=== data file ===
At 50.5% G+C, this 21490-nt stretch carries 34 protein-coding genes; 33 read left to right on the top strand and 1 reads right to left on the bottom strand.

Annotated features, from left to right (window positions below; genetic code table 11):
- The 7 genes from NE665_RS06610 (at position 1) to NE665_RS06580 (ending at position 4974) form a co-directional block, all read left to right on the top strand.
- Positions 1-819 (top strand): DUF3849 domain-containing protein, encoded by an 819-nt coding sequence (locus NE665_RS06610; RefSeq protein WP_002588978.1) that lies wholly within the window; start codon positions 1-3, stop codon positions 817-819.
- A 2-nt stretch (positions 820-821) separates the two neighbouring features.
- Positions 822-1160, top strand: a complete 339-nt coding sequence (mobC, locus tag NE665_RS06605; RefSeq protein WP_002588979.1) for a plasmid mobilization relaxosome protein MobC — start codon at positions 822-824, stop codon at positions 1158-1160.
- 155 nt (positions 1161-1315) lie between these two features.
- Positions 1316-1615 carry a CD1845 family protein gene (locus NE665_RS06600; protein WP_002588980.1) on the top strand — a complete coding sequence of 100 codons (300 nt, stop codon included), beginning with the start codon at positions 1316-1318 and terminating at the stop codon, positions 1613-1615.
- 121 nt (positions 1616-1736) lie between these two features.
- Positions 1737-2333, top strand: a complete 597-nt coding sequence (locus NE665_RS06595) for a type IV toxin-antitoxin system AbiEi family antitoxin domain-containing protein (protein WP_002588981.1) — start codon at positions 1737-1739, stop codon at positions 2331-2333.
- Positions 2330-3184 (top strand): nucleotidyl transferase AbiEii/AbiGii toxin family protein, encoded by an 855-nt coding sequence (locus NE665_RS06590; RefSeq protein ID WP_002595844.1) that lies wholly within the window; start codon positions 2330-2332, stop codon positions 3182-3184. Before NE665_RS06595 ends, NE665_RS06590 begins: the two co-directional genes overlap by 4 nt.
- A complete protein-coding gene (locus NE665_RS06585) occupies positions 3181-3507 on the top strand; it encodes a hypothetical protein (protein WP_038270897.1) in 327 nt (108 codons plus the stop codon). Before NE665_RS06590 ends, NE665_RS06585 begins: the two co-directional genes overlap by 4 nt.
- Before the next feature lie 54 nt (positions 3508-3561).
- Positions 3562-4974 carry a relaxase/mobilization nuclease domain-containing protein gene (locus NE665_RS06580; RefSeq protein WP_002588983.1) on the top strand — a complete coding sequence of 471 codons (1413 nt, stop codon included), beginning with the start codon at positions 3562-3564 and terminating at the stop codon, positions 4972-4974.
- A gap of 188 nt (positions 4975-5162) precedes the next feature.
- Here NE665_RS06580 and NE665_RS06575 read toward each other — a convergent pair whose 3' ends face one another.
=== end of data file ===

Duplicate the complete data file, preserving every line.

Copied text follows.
At 50.5% G+C, this 21490-nt stretch carries 34 protein-coding genes; 33 read left to right on the top strand and 1 reads right to left on the bottom strand.

Annotated features, from left to right (window positions below; genetic code table 11):
- The 7 genes from NE665_RS06610 (at position 1) to NE665_RS06580 (ending at position 4974) form a co-directional block, all read left to right on the top strand.
- Positions 1-819 (top strand): DUF3849 domain-containing protein, encoded by an 819-nt coding sequence (locus NE665_RS06610; RefSeq protein WP_002588978.1) that lies wholly within the window; start codon positions 1-3, stop codon positions 817-819.
- A 2-nt stretch (positions 820-821) separates the two neighbouring features.
- Positions 822-1160, top strand: a complete 339-nt coding sequence (mobC, locus tag NE665_RS06605; RefSeq protein WP_002588979.1) for a plasmid mobilization relaxosome protein MobC — start codon at positions 822-824, stop codon at positions 1158-1160.
- 155 nt (positions 1161-1315) lie between these two features.
- Positions 1316-1615 carry a CD1845 family protein gene (locus NE665_RS06600; protein WP_002588980.1) on the top strand — a complete coding sequence of 100 codons (300 nt, stop codon included), beginning with the start codon at positions 1316-1318 and terminating at the stop codon, positions 1613-1615.
- 121 nt (positions 1616-1736) lie between these two features.
- Positions 1737-2333, top strand: a complete 597-nt coding sequence (locus NE665_RS06595) for a type IV toxin-antitoxin system AbiEi family antitoxin domain-containing protein (protein WP_002588981.1) — start codon at positions 1737-1739, stop codon at positions 2331-2333.
- Positions 2330-3184 (top strand): nucleotidyl transferase AbiEii/AbiGii toxin family protein, encoded by an 855-nt coding sequence (locus NE665_RS06590; RefSeq protein ID WP_002595844.1) that lies wholly within the window; start codon positions 2330-2332, stop codon positions 3182-3184. Before NE665_RS06595 ends, NE665_RS06590 begins: the two co-directional genes overlap by 4 nt.
- A complete protein-coding gene (locus NE665_RS06585) occupies positions 3181-3507 on the top strand; it encodes a hypothetical protein (protein WP_038270897.1) in 327 nt (108 codons plus the stop codon). Before NE665_RS06590 ends, NE665_RS06585 begins: the two co-directional genes overlap by 4 nt.
- Before the next feature lie 54 nt (positions 3508-3561).
- Positions 3562-4974 carry a relaxase/mobilization nuclease domain-containing protein gene (locus NE665_RS06580; RefSeq protein WP_002588983.1) on the top strand — a complete coding sequence of 471 codons (1413 nt, stop codon included), beginning with the start codon at positions 3562-3564 and terminating at the stop codon, positions 4972-4974.
- A gap of 188 nt (positions 4975-5162) precedes the next feature.
- Here NE665_RS06580 and NE665_RS06575 read toward each other — a convergent pair whose 3' ends face one another.